Blog: Tour presentation – chasing dreams and autographs

Comment: Cavendish the climber

Tour de France 2012: Photo galleries

Stage 16 by Graham Watson

Stage 15 by Graham Watson

Stage 14 by Graham Watson

Stage 13 by Graham Watson

Stage 12 by Graham Watson

Stage 11 by Graham Watson

Stage 10 by Graham Watson

Stage nine by Graham Watson

Stage eight by Graham Watson

Stage seven by Graham Watson

Stage six by Graham Watson

Stage five by Graham Watson

Stage four by Graham Watson

Stage three by Graham Watson

Stage two by Andy Jones

Stage two by Graham Watson

Stage one by Graham Watson

Prologue photo gallery by Andy Jones

Prologue photo gallery by Roo Rowler

Prologue photo gallery by Graham Watson

Tour de France 2012: Team presentation

Sky and Rabobank Tour de France recce

Tour de France 2012: Live text coverage

Stage 10 live coverage

Stage nine live coverage

Stage six live coverage

Stage five live coverage

Stage four live coverage

Stage three live coverage

Cycling Weekly’s live text coverage schedule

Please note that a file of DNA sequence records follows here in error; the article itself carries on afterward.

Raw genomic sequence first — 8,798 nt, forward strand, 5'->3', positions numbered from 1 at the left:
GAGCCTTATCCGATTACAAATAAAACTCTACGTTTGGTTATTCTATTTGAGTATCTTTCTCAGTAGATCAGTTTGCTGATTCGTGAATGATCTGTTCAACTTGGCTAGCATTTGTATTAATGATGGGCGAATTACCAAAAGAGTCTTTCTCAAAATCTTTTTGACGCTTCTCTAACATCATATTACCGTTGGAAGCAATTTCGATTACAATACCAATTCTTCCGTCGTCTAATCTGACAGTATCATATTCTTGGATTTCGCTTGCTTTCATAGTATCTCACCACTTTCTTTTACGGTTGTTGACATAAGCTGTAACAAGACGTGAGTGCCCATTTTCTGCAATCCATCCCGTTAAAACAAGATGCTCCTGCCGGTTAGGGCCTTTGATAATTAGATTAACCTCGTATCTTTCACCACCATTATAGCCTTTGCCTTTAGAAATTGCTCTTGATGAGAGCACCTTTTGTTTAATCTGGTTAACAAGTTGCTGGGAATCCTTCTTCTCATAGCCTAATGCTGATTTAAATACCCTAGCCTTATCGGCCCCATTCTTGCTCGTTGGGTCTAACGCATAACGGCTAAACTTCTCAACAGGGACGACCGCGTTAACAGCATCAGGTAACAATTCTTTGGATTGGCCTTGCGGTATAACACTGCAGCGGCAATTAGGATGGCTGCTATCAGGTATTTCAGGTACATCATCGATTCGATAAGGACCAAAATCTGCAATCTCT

Tour de France 2012: TV schedule
ITV4 live schedule
British Eurosport live schedule

Tour de France 2012: Related links

Brits in the Tours: From Robinson to Cavendish

Brief history of the Tour de France

Tour de France 2011: Cycling Weekly’s coverage index

1989: The Greatest Tour de France ever


  • Mark Jones

    Get over it, the British medias obsession with belittling Wiggins’ success is getting very tiresome as is Phil Liggett’s anti-Wiggins pro-anythingUS commentary. I have always liked Liggett but his commentary is getting worse year on year and it’s time he retired now and we got a commentary for British television without the hundreds of references to the AmGen Tour of California or Lance Armstrong or how well Chris Horner is doing in this last week.

    Team Sky had an objective and that was to win the Tour. Brad has already won Paris-Nice, Romandie and the Dauphine this year and is sitting comfortably in yellow as he has for nearly two weeks. Froome showed no sign of form coming into the Tour and has not had the pressure of all the formalities that go with the yellow jersey. Wiggins has the respect of a team who have worked for him all season but we don’t know whether Froome is such a great leader. Give Froome a free reign without Wiggins to guide him and he may go balls out one stage and then lose big team the next day like he has in the past. We have not seen Froome take all the pressure and resume a lead in his own right yet and until then I don’t think we can say how good he is. Had Froome been in yellow then just like last year’s Vuelta we wouldn’t have been hearing about a British winner but an African winner with a British passport. Yes it’s funny how, according to Liggett, Froome is an African and yet Birmingham-born and British raised Dan Martin is Irish.